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June 26, 2014 / Mervyn Dinnen

Want the Best Talent? Give Them Great Coffee!

Regular readers and followers of my social media accounts will know that I like a coffee.

It isn’t just the taste and revitalising powers of caffeine that do it for me, but the whole culture that has grown around coffee and coffee shops in recent years particularly in reference to business. When I started as a recruiter, if you wanted to interview someone offsite then you had to head to a smoky pub, or greasy spoon cafe, hardly the ideal location to discuss someone’s aspirations and career plans.

The role of coffee in the workplace has grown too. Moving from the jar of instant and a kettle, to the ‘proper coffee’ machine, there’s an expectation that people do their best work with a decent coffee, have great ideas in a break out area over a few cappuccinos, or just connect and share thoughts and experiences with a latte. It can help people switch off, get creative and engage.

So I was interested to see some research from Nespresso and Comres about coffee in the workplace. I’ve seen other studies that show the importance of valuing people in the workplace, and decent coffee would seem to be a small perk that people like.

I’ll write more about the research another time, but for now I’ll share this infographic.  I wasn’t surprised to see coffee rank as a higher perk than fresh fruit, but free drinks on a Friday?? Times have changed!

And neither was the recruiter in me surprised by the fact that 11% would reject an offer based on the coffee served. I’ve taken feedback from many candidates over the years who have been turned off a company by their first interview experience – and hospitality is often one of the key indicators of attention to detail.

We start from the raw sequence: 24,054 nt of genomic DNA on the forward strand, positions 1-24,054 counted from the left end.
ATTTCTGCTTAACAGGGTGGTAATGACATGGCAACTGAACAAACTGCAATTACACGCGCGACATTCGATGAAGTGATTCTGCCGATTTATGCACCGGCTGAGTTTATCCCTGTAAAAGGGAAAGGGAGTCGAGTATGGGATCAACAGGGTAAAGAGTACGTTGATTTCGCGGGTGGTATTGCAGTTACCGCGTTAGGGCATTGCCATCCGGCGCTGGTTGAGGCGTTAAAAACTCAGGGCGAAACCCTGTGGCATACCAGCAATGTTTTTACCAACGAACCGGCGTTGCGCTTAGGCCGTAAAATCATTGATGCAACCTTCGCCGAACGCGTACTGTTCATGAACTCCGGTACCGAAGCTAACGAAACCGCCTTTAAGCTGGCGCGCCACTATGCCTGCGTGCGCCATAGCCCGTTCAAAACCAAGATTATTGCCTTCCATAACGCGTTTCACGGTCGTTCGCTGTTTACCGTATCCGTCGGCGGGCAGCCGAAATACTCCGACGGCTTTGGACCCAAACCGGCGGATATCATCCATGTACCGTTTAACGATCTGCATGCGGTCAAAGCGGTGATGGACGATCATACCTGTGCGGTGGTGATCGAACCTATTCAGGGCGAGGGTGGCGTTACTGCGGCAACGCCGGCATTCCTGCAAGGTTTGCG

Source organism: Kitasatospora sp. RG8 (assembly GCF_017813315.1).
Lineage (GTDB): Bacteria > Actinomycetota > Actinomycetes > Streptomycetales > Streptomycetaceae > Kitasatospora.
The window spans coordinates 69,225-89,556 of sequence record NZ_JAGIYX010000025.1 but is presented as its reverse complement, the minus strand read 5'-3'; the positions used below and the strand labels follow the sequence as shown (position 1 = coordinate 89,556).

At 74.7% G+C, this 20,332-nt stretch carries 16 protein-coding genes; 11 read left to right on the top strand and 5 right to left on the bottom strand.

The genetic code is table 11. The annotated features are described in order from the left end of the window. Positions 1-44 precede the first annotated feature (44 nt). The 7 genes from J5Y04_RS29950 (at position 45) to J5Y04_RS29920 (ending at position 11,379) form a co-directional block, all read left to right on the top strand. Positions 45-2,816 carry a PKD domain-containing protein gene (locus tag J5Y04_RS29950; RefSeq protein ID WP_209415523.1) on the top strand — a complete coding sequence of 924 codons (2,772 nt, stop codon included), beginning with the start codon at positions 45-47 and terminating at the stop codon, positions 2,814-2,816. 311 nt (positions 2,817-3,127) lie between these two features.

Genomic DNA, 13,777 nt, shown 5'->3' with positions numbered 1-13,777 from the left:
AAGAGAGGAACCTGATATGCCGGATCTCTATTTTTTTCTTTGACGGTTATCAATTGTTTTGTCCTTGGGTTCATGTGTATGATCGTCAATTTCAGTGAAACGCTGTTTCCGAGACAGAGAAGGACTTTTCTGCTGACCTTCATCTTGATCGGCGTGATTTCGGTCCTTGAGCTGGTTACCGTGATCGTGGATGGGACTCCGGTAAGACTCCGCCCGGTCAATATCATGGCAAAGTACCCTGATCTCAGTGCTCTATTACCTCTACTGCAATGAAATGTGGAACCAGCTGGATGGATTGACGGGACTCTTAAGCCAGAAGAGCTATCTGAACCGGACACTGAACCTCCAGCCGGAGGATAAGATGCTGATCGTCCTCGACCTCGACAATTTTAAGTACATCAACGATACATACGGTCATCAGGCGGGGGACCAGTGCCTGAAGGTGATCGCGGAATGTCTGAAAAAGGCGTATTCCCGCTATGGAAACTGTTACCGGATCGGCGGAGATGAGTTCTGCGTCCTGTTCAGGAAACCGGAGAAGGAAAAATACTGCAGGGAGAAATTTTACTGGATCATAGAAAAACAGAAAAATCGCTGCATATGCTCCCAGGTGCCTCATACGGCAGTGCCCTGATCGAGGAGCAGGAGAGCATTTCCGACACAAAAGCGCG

And 44% of HR people have a creative idea on a coffee break…almost as many as the creative and comms industries!

 

(Disclaimer : Eagle eyed readers will be aware that I joined a number of other bloggers, journalists and marketing people at a recent Nespresso event to launch a new coffee in their range. The research that I’m referencing here wasn’t connected with that evening. It’s something that I’ve been talking to them about over a few months, alongside some other work that I’ve been doing on workplace happiness)

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One Comment

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  1. Meg Peppin / Aug 18 2014 1:17 PM

    Whilst I don’t like coffee; I get this. It’s the stuff you can see – the top layer of culture as described by Ed Schein.

    Blowing off an old memory; I worked somewhere that was brought to it’s knees financially and we had to make drastic cuts. Removing the subsidised canteen and free vending caused the most bad feeling – people got that costs had to be cut, but mess around with their food and drink …….!

    What grabbed me particularly from this data is the 70% who find out more from informal chat. Perhaps formal meetings (apart from regulatory requirements) could be replaced by cafe chats.

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